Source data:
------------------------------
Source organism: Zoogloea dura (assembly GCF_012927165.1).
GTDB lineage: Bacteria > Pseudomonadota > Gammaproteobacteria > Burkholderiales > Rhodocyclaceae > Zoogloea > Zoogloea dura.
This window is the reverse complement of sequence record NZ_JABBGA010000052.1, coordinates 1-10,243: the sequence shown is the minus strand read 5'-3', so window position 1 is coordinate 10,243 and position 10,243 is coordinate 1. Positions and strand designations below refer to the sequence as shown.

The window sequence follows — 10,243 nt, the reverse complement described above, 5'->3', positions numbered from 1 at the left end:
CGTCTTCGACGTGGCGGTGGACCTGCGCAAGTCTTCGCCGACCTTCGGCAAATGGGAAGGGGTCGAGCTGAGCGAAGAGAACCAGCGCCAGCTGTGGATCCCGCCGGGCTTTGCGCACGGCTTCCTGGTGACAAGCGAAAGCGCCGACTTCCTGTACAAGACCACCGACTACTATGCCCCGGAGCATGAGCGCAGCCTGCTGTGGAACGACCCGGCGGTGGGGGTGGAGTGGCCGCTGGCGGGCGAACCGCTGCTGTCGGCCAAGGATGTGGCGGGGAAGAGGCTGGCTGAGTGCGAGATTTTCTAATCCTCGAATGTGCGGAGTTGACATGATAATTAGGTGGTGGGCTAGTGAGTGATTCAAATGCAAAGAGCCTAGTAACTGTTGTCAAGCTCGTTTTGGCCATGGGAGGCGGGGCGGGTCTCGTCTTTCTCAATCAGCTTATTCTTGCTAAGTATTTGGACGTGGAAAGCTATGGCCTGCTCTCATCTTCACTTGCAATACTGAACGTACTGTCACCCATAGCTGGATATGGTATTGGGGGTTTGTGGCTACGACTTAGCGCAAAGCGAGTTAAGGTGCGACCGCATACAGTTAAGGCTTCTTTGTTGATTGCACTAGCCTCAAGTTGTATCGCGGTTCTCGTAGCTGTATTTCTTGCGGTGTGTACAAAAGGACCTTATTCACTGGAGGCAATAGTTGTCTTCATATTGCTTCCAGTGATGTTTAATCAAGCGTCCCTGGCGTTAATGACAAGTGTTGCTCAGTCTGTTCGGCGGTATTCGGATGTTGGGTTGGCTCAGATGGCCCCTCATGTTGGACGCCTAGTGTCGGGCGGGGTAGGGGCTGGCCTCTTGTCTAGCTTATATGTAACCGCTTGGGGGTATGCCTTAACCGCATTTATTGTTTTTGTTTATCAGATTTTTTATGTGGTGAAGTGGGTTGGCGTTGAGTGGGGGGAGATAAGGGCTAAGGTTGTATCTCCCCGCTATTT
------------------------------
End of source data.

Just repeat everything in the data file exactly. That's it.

Source organism: Zoogloea dura (assembly GCF_012927165.1).
GTDB lineage: Bacteria > Pseudomonadota > Gammaproteobacteria > Burkholderiales > Rhodocyclaceae > Zoogloea > Zoogloea dura.
This window is the reverse complement of sequence record NZ_JABBGA010000052.1, coordinates 1-10,243: the sequence shown is the minus strand read 5'-3', so window position 1 is coordinate 10,243 and position 10,243 is coordinate 1. Positions and strand designations below refer to the sequence as shown.

The window sequence follows — 10,243 nt, the reverse complement described above, 5'->3', positions numbered from 1 at the left end:
CGTCTTCGACGTGGCGGTGGACCTGCGCAAGTCTTCGCCGACCTTCGGCAAATGGGAAGGGGTCGAGCTGAGCGAAGAGAACCAGCGCCAGCTGTGGATCCCGCCGGGCTTTGCGCACGGCTTCCTGGTGACAAGCGAAAGCGCCGACTTCCTGTACAAGACCACCGACTACTATGCCCCGGAGCATGAGCGCAGCCTGCTGTGGAACGACCCGGCGGTGGGGGTGGAGTGGCCGCTGGCGGGCGAACCGCTGCTGTCGGCCAAGGATGTGGCGGGGAAGAGGCTGGCTGAGTGCGAGATTTTCTAATCCTCGAATGTGCGGAGTTGACATGATAATTAGGTGGTGGGCTAGTGAGTGATTCAAATGCAAAGAGCCTAGTAACTGTTGTCAAGCTCGTTTTGGCCATGGGAGGCGGGGCGGGTCTCGTCTTTCTCAATCAGCTTATTCTTGCTAAGTATTTGGACGTGGAAAGCTATGGCCTGCTCTCATCTTCACTTGCAATACTGAACGTACTGTCACCCATAGCTGGATATGGTATTGGGGGTTTGTGGCTACGACTTAGCGCAAAGCGAGTTAAGGTGCGACCGCATACAGTTAAGGCTTCTTTGTTGATTGCACTAGCCTCAAGTTGTATCGCGGTTCTCGTAGCTGTATTTCTTGCGGTGTGTACAAAAGGACCTTATTCACTGGAGGCAATAGTTGTCTTCATATTGCTTCCAGTGATGTTTAATCAAGCGTCCCTGGCGTTAATGACAAGTGTTGCTCAGTCTGTTCGGCGGTATTCGGATGTTGGGTTGGCTCAGATGGCCCCTCATGTTGGACGCCTAGTGTCGGGCGGGGTAGGGGCTGGCCTCTTGTCTAGCTTATATGTAACCGCTTGGGGGTATGCCTTAACCGCATTTATTGTTTTTGTTTATCAGATTTTTTATGTGGTGAAGTGGGTTGGCGTTGAGTGGGGGGAGATAAGGGCTAAGGTTGTATCTCCCCGCTATTT